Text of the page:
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Obama Team Continues Effort to Isolate Fox News
Senior Obama administration officials took to the airwaves Sunday to accuse Fox News of pushing a particular point of view and not being a real news network.

FOXNews.com
http://www.foxnews.com/politics/2009/10/18/obama-team-continues-effort-isolate-fox-news/
Sunday, October 18, 2009


Senior Obama administration officials took to the airwaves Sunday to accuse Fox News of pushing a particular point of view, one week after the administration fired its initial salvo to try to isolate the news network by accusing it of being a GOP mouthpiece.

"A lot of their news programming, it's really not news. It's pushing a point of view," senior adviser David Axelrod said on ABC's "This Week."

"The way we -- the president looks at it and we look at it, is, it is not a news organization so much as it has a perspective," White House Chief of Staff Rahm Emanuel added on CNN's "State of the Union."

The open assault on Fox News began last weekend when White House Communications Director Anita Dunn accused the network of being a "wing of the Republican Party."

"What I think is fair to say about Fox -- and certainly it's the way we view it -- is that it really is more a wing of the Republican Party," Dunn said on CNN. "They take their talking points, put them on the air; take their opposition research, put them on the air. And that's fine. But let's not pretend they're a news network the way CNN is."

Despite calls to the White House this week, the administration did not offer a guest for this weekend's "Fox News Sunday" to talk about Dunn's comments, although administration officials appeared on all four Sunday morning shows to speak on various issues.

President Obama has had interviews with all of the other Sunday talk shows except "Fox News Sunday," including a whirlwind weekend in late September where he appeared on all other Sunday talk shows.

Michael Clemente, Fox News' senior vice president of news, said the administration's strategy appears to be misdirected.

"Surprisingly, the White House continues to declare war on a news organization instead of focusing on the critical issues that Americans are concerned about like jobs, health care and two wars. The door remains open and we welcome a discussion about the facts behind the issues," Clemente said in a written statement.

Former Deputy Chief of Staff Karl Rove said Fox News' commentators have been tough on Obama but the White House appears to be confusing the news and opinion that appears on the network.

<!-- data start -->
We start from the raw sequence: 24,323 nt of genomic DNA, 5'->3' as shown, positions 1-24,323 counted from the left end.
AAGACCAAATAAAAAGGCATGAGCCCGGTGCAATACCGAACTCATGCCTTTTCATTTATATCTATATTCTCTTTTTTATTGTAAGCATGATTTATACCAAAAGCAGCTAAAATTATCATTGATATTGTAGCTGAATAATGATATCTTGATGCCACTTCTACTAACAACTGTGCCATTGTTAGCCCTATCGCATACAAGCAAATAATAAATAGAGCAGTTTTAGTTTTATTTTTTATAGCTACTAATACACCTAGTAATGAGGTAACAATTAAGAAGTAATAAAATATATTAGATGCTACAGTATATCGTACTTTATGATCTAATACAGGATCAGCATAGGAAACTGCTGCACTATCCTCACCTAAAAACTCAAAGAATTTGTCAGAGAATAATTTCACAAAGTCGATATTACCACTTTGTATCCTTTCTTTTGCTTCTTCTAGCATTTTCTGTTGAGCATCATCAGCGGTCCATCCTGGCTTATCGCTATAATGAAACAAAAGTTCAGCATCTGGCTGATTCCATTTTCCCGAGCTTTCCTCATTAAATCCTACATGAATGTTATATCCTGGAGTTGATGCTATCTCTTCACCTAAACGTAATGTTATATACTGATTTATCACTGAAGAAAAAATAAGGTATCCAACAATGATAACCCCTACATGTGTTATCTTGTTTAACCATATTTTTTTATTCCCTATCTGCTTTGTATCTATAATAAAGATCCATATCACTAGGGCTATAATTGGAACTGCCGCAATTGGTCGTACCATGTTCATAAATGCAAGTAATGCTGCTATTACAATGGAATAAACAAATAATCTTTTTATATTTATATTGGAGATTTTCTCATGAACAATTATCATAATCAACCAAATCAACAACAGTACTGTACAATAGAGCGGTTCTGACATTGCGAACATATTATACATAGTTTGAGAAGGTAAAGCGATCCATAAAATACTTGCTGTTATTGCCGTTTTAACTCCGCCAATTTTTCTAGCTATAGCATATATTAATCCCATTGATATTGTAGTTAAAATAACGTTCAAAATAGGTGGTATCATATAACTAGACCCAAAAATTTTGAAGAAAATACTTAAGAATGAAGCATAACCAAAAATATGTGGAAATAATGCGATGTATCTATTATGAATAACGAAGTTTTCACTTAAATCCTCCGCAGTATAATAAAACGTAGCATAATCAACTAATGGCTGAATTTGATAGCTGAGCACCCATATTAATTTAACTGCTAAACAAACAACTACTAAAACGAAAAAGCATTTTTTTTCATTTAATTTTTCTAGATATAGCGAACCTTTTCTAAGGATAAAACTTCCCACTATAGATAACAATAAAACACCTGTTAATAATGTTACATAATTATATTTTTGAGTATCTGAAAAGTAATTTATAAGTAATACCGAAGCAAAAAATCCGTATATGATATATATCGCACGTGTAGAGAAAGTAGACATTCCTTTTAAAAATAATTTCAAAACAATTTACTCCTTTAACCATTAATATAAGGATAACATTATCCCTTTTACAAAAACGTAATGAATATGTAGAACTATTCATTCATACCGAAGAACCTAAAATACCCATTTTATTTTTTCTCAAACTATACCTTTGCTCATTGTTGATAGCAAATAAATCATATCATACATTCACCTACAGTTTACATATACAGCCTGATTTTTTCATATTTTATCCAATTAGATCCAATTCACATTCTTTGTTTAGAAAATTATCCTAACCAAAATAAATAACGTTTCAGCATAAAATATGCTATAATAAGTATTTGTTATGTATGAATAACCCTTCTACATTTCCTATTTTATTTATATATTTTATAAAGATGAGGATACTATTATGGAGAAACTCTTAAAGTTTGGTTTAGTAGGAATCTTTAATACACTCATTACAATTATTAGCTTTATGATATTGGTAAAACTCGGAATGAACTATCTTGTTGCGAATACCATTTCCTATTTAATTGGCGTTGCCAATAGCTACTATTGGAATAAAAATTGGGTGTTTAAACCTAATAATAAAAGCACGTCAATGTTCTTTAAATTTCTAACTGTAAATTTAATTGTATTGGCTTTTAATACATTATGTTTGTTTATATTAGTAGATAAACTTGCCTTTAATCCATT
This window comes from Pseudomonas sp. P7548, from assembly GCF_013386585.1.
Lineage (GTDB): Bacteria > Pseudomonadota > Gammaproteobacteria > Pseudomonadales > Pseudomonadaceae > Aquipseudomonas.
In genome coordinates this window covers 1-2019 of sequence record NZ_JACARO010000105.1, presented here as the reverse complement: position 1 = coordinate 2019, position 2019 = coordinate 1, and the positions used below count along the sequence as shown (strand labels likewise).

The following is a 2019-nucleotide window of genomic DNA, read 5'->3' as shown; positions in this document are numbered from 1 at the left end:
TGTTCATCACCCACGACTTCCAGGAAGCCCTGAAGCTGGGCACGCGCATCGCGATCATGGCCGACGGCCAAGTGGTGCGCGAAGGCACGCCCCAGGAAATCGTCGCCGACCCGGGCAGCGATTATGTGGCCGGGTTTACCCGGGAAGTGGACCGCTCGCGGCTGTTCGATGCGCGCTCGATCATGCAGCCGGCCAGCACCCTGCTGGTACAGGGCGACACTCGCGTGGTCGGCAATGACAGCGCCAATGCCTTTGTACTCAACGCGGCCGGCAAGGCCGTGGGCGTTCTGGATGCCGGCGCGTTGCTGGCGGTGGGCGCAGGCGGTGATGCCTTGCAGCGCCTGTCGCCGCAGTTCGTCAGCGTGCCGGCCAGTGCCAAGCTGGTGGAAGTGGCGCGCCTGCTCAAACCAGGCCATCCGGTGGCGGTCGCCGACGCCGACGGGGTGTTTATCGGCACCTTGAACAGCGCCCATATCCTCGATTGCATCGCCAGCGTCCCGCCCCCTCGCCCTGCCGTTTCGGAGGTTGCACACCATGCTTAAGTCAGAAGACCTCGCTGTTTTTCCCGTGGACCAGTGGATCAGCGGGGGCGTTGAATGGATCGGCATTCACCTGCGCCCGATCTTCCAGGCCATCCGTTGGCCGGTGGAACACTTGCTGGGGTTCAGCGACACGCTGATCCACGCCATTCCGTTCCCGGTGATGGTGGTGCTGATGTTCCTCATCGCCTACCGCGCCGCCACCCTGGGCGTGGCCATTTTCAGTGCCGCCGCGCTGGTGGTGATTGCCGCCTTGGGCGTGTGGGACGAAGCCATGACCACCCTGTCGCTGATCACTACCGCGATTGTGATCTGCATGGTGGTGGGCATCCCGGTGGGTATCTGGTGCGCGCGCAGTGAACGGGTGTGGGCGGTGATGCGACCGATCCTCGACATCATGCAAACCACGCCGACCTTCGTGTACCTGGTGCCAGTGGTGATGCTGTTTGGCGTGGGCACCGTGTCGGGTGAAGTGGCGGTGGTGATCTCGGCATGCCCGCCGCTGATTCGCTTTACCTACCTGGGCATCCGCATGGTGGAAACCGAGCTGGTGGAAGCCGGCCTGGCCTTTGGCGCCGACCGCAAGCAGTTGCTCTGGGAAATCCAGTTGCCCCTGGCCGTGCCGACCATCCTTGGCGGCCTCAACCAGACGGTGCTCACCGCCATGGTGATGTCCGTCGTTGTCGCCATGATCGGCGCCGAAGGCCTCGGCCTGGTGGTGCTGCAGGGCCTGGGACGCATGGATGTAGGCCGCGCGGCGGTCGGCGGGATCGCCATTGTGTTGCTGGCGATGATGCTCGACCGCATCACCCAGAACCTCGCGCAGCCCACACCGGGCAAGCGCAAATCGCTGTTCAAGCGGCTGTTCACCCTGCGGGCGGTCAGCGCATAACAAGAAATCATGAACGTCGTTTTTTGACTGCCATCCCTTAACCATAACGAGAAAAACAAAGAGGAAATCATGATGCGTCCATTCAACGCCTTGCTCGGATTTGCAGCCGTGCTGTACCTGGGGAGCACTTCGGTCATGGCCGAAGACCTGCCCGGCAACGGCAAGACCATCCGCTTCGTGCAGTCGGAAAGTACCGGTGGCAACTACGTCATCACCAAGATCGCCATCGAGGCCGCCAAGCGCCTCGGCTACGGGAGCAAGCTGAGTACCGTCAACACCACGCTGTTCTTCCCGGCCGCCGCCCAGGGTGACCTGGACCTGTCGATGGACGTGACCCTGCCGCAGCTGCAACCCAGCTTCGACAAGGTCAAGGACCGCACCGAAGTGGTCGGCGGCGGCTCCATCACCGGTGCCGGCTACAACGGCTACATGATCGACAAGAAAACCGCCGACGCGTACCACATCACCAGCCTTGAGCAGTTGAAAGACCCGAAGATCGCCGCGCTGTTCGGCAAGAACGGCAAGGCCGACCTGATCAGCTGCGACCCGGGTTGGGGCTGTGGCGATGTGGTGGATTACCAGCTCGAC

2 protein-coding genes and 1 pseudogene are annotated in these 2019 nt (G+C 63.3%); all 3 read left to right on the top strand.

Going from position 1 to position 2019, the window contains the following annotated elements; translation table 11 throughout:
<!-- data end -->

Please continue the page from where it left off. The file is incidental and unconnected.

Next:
"They're conflating the news side and the opinion side in order to -- in order to attack a media outlet. Again, it's undignified for the president of the United States to be doing" Rove said on "Fox News Sunday." He added that it is the administration's practice to attack its critics full-throttle.

"I think this White House is dominated by Chicago- style politics, so if you don't like the questions that are being asked by Major Garrett or Wendell Goler or Chris Wallace, then you try and demonize Fox News," he said.

Though Fox News has won the cable news ratings race consistently for years and is closing in on network news numbers, Axelrod and Emanuel both encouraged other news outlets to not treat Fox News as a news organization.

"The bigger thing is that other news organizations, like yours, ought not to treat them that way, and we're not going to treat them that way." Axelrod told ABC.

Axelrod was quick to point out that though the White House views Fox News as biased, the administration would continue to interact with Fox News. "We're going to appear on their shows. We're going to participate, but understanding that they represent a point of view."

"President Obama's going to talk to all the networks," said former Clinton adviser and administration confidant Terry McAuliffe, who appeared with Rove on Fox News. "He's going to go out there. He loves competition. He loves being engaged in the battle."

Guest


Guest
Excuse my french, but this is the ugliest goddamn thing I've seen in my 61 years. But when "they" choke the news,madam,they choke ME.

SSC


Admin
I agree Moon, using Chicago street mentality certainly isn't the way to further this country. I find it totally pathetic the WH has nothing better to do than try to muzzle a news station just because not all the programs are kissing some Obama ass..Even Beck doesn't claim to be a news reporter, only a commentator..He scares the shit out of the WH , he has and continues to dig for the truth something the WH doesn't want to hear..

SSC


Admin
Obama Compares Fox News to Talk Radio, Says He's Not 'Losing Sleep' Over Controversy
Several top White House advisers have gone on other channels to criticize Fox News' coverage of the administration

FOXNews.com

Wednesday, October 21, 2009
President Obama spoke publicly for the first time Wednesday about his administration's portrayal of Fox News as an illegitimate news organization -- only to say he's not "losing sleep" over the controversy.

Obama, in an interview with NBC, at first attempted to deflect a question about the White House's criticism of Fox News, saying "the American people are a lot more interested in what we're doing to create jobs or how we're handling the situation in Afghanistan."